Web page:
Exploring attainment differentials and the role of curriculum

Considering the role of learning and teaching in student attainment and outcomes links to all of our curriculum principles, notably support the needs of all learners and articulate a course-wide approach to learning.
Curriculum development is explicitly connected to attainment differentials; its role and our institutional commitments to addressing undergraduate Home UK attainment are outlined in our Access and Participation Plan. English universities are heavily regulated in terms of undergraduate Home UK attainment differentials, though it is important not to lose sight of undergraduate international student attainment and of attainment at PGT level.

How are attainment differentials and curriculum linked?

There is an explicit evidenced link between students’ degree outcomes and curriculum. Where students of particular identities or demographics may be performing differently, research points to underpinning factors within learning and teaching for these disparities. A critical review undertaken by HEFCE identified four key explanatory factors for attainment differentials:

  1. Curricula and learning, including teaching and assessment practices: Different student groups have different levels of satisfaction with the higher education curricula and with the user-friendliness of learning, teaching and assessment practices.
  2. Relationships between staff and students and relationships among students: A sense of ‘belonging’ is a key factor that influences student outcomes.
  3. Social, cultural and economic capital: There are recurring differences in how students experience higher education, how they network and how they draw on external support. Students’ financial situations also affect their student experience and engagement with learning and extra-curricular activities.
  4. Psychosocial and identity factors: How far students feel supported and encouraged in their daily interactions within their organisations and with staff members is important. Such interactions can both help and limit students’ learning and attainment.

Starting points

Starting points might include:
  • Looking at the four areas above, your course can take particular action in relation to 1,2 and 4, whilst being aware of 3.
  • Return to your Phase 1 stakeholder data where it involved reflection on degree outcomes; which areas did you or your students identify as needing attention and has your analysis pointed to explanatory factors in your local context, e.g. did you look at assessment and outcomes?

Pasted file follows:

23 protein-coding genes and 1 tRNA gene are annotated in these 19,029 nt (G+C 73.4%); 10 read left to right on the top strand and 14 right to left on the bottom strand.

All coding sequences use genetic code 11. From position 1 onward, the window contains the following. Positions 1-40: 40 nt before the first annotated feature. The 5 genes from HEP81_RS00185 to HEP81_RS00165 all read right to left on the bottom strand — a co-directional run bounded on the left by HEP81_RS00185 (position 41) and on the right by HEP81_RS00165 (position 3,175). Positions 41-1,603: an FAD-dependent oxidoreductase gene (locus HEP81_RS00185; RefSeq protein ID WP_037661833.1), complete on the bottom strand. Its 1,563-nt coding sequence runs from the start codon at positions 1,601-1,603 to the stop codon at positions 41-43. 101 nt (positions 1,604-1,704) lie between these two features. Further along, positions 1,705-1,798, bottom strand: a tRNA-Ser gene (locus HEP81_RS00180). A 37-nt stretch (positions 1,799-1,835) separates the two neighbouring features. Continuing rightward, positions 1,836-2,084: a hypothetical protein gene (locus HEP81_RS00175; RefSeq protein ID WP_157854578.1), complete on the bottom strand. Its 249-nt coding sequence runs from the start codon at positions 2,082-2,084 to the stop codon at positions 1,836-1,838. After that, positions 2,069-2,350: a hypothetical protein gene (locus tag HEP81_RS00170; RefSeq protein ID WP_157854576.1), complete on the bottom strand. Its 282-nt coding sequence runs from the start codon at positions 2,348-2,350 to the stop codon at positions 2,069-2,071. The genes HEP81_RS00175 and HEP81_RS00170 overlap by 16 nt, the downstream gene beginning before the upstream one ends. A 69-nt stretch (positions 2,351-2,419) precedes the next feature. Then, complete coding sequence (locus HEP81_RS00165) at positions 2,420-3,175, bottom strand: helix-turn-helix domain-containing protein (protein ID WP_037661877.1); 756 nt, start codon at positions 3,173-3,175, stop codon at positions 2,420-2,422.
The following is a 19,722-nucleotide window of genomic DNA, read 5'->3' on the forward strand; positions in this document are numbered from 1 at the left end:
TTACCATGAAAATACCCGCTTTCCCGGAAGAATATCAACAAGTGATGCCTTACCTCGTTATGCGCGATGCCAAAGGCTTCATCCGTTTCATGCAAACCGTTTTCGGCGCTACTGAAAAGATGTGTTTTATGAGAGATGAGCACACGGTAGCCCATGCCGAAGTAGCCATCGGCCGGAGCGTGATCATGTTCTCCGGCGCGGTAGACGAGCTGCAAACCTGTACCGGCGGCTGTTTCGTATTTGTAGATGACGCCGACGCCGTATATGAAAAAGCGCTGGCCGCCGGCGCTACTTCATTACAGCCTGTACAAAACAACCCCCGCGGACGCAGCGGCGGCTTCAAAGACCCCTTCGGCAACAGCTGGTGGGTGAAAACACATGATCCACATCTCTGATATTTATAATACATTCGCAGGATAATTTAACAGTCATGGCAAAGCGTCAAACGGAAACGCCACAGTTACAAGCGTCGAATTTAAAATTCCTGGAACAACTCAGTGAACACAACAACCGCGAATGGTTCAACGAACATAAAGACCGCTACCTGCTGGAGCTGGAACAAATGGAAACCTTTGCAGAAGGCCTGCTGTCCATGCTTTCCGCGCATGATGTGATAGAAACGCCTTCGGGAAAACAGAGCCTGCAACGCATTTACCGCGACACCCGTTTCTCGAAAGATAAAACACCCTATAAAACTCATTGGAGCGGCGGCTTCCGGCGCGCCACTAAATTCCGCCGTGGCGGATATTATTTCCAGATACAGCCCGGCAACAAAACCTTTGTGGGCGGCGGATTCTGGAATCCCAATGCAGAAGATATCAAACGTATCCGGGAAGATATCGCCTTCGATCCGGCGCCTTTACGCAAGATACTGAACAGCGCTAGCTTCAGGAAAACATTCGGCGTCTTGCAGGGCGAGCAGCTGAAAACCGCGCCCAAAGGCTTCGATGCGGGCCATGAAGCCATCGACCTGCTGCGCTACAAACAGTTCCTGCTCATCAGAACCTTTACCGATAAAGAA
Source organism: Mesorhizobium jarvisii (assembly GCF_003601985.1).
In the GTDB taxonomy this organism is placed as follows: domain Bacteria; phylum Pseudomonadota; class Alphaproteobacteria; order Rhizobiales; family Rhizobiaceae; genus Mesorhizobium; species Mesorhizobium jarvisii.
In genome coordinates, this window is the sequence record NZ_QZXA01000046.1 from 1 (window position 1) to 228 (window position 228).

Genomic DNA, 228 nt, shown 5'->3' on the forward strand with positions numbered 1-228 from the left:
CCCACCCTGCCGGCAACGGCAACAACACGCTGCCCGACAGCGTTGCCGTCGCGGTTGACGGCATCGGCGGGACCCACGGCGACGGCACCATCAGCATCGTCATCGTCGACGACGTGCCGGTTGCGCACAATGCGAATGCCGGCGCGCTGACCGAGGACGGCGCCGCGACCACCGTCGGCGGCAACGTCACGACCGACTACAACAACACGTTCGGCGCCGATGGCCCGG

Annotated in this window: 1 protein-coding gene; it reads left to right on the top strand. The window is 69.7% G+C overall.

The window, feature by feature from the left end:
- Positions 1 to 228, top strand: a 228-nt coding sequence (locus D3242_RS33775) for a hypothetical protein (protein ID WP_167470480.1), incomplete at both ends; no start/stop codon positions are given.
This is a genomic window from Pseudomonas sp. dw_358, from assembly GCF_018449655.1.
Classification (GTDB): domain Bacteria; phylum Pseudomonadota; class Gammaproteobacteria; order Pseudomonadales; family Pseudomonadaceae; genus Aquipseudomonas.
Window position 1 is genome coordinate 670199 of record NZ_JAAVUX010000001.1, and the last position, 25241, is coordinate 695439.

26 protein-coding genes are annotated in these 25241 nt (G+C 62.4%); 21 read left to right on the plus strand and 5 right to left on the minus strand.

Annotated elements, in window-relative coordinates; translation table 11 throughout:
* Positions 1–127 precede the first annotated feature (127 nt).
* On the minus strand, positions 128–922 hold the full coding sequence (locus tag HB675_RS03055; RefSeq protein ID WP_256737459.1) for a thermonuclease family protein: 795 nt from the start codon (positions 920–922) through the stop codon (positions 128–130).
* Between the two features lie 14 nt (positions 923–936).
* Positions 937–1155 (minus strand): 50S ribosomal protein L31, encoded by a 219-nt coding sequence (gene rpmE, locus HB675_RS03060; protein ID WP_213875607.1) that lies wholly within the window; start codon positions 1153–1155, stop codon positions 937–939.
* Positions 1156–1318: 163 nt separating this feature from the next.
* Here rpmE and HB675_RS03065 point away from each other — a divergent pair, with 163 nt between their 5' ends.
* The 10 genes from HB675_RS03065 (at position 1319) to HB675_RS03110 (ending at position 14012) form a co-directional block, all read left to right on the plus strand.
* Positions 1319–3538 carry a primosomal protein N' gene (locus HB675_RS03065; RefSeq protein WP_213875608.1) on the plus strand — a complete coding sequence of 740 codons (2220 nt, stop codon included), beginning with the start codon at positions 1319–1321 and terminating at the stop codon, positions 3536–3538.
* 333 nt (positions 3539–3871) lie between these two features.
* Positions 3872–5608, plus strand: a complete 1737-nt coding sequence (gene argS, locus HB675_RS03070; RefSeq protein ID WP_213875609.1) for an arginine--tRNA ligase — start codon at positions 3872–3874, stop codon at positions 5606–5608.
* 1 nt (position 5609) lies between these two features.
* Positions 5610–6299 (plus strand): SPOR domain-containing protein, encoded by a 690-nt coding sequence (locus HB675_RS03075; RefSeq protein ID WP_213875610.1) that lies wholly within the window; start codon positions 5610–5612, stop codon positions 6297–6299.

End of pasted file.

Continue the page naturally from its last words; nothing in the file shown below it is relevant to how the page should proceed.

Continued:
• Review your NSS data (preferably with students) and identify your hotspot areas.
  • Consider your approach to transition and improving the sense of belonging or learning community, including the role of peer-to-peer approaches such as Peer-assisted learning. Find out more on the Transitions page.
Examples from Bath:
  • Civil Engineering’s Phase 1 Curriculum Transformation evidence shows their full lifecycle approach to supporting the needs of all learners, including careful consideration of attainment differentials; they want to look at cultural awareness development and global outlook, have made links between assessment/outcomes data and between academic progression/outcomes and entry qualifications, and have made an explicit commitment to reviewing entry requirements.
  • Maths incorporated discussions about attainment differentials into their Phase 2/3 curriculum design workshop as part of Curriculum Transformation. Their departmental chair of Equality and Diversity committee, their Outreach Officer and the CLT’s Curriculum Development Officer (Inclusion) proposed actions that link curriculum with attainment.

Further resources and support

The Curriculum Development Officer (Inclusion) can support with:

    • Planning and running a workshop with your department to explore attainment differentials and the role of curriculum.
    • Working out what can be achieved in different phases of curriculum development.
    • Making and displaying commitments to show join up between key areas for change.
    • Signposting to internal and external resources in this area, including practical strategies for learning and teaching.
    • Discussing how to incorporate the lived experience of your students, being mindful of the burden that can be placed on our underrepresented groups.
    • Identifying opportunities to join up approaches to attainment differentials with schools engagement, outreach, Equality, Diversity and Inclusion, and transition initiatives.

Please contact us if you have expertise in this area or if you have research or practical solutions you would like to share.

Dr Eleanor Parker

Eleanor is part of the Curriculum Development team addressing a wide range of teaching and learning issues across the institution, focusing on inclusion.

Contact Eleanor

Practical resources to explore attainment differentials:
  • Curriculum delivery and design are identified in research by UUK, ‘Closing the Gap’, as two key contributing factors to the ethnicity attainment gap (based on institutional responses). Read case-studies of interventions to address inequalities in BAME vs. White student attainment from UK institutions.
  • The Office for Students funded research on Active Collaborative Learning for Student Success to scale up active, collaborative learning across three institutions in an effort to improve student success and address unexplained attainment gaps (the specific impact on attainment differentials is on pp.21-33).

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